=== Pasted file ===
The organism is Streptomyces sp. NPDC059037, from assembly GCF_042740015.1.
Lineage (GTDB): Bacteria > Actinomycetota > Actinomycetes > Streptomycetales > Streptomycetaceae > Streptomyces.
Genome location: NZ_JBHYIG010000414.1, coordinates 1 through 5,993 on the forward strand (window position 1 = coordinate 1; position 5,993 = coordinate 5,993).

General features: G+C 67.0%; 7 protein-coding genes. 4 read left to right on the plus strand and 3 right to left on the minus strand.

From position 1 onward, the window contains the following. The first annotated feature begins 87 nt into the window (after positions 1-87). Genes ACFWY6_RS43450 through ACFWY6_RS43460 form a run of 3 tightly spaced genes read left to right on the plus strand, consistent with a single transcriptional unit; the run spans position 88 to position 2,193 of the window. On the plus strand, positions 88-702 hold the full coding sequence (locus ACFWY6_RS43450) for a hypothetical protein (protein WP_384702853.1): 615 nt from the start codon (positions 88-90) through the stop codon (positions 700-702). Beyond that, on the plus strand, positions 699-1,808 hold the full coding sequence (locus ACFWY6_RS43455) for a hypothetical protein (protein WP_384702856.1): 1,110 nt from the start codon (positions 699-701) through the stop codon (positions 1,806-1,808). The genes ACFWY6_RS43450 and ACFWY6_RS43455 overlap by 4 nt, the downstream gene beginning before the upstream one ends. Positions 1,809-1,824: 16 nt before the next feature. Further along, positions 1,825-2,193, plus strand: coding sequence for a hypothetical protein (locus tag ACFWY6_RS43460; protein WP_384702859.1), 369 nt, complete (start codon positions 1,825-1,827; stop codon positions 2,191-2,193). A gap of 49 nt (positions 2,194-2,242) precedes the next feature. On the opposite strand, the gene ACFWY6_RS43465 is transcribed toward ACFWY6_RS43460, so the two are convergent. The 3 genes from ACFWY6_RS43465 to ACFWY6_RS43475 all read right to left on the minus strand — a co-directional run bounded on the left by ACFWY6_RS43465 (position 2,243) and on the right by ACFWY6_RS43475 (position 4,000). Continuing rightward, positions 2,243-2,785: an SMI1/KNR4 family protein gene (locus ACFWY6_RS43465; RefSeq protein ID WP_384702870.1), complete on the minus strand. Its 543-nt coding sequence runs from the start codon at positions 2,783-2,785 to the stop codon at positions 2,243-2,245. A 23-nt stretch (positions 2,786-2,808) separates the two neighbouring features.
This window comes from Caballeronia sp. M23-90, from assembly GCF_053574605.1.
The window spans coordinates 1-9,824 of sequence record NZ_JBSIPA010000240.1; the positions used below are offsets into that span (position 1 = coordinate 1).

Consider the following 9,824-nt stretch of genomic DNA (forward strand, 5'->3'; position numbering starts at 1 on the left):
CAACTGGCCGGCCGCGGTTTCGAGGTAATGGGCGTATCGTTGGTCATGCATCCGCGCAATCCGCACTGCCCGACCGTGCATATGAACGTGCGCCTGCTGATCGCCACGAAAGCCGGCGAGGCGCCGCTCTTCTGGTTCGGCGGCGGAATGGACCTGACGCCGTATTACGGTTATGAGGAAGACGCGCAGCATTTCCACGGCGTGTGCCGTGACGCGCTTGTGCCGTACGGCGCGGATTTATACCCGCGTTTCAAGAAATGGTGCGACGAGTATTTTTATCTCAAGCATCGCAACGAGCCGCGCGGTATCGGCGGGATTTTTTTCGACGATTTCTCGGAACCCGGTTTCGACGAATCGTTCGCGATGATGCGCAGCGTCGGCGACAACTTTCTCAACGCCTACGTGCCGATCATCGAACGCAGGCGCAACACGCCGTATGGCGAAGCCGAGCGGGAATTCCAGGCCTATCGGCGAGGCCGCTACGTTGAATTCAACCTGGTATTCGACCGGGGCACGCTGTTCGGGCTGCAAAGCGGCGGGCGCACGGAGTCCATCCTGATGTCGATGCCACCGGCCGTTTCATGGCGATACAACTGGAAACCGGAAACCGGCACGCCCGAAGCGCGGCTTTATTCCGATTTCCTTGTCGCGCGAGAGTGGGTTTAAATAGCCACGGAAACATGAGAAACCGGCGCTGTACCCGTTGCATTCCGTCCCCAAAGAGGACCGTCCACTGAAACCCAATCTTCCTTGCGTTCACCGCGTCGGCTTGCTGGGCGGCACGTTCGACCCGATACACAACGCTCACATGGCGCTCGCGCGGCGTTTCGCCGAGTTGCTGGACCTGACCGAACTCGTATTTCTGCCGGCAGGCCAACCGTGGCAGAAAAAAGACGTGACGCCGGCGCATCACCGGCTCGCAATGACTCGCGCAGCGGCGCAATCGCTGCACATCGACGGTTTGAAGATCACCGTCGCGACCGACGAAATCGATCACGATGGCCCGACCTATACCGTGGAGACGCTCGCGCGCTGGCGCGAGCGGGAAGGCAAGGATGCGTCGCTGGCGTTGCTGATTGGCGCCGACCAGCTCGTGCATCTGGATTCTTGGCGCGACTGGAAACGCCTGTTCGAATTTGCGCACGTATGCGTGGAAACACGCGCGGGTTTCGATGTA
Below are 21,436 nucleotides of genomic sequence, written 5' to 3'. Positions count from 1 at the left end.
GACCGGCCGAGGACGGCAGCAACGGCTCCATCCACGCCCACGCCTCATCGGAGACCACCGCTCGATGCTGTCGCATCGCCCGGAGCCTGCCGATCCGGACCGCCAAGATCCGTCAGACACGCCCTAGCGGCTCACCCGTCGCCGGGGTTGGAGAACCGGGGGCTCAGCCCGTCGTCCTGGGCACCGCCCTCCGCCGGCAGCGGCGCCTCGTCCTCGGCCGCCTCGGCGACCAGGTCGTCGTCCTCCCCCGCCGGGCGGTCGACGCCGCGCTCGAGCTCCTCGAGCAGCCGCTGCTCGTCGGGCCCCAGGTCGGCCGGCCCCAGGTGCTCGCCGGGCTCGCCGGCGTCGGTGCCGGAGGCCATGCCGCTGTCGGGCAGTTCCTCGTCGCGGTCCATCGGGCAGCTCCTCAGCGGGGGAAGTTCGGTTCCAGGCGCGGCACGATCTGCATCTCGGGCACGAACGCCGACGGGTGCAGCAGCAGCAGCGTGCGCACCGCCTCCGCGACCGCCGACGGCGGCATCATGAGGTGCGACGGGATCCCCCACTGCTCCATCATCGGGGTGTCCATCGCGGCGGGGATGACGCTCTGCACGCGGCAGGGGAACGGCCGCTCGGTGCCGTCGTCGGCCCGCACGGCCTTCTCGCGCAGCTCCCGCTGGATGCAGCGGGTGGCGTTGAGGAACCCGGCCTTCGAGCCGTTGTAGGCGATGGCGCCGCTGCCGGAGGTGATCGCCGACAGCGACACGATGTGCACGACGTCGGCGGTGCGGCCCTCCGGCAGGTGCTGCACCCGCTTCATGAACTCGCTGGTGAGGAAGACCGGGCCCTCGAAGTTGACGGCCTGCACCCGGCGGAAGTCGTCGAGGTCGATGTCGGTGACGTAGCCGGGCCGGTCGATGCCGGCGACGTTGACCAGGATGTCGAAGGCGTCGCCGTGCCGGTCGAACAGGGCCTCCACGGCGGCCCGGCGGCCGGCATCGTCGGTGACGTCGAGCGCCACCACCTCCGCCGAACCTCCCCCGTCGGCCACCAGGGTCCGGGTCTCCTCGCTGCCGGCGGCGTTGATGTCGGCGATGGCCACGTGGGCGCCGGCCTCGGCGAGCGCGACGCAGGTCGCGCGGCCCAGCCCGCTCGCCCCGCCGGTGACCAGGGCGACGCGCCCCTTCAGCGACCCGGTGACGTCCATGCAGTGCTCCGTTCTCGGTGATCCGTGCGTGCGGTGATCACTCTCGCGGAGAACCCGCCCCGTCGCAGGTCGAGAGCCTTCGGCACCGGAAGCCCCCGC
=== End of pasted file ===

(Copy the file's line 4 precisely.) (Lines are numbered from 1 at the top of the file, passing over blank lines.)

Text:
General features: G+C 67.0%; 7 protein-coding genes. 4 read left to right on the plus strand and 3 right to left on the minus strand.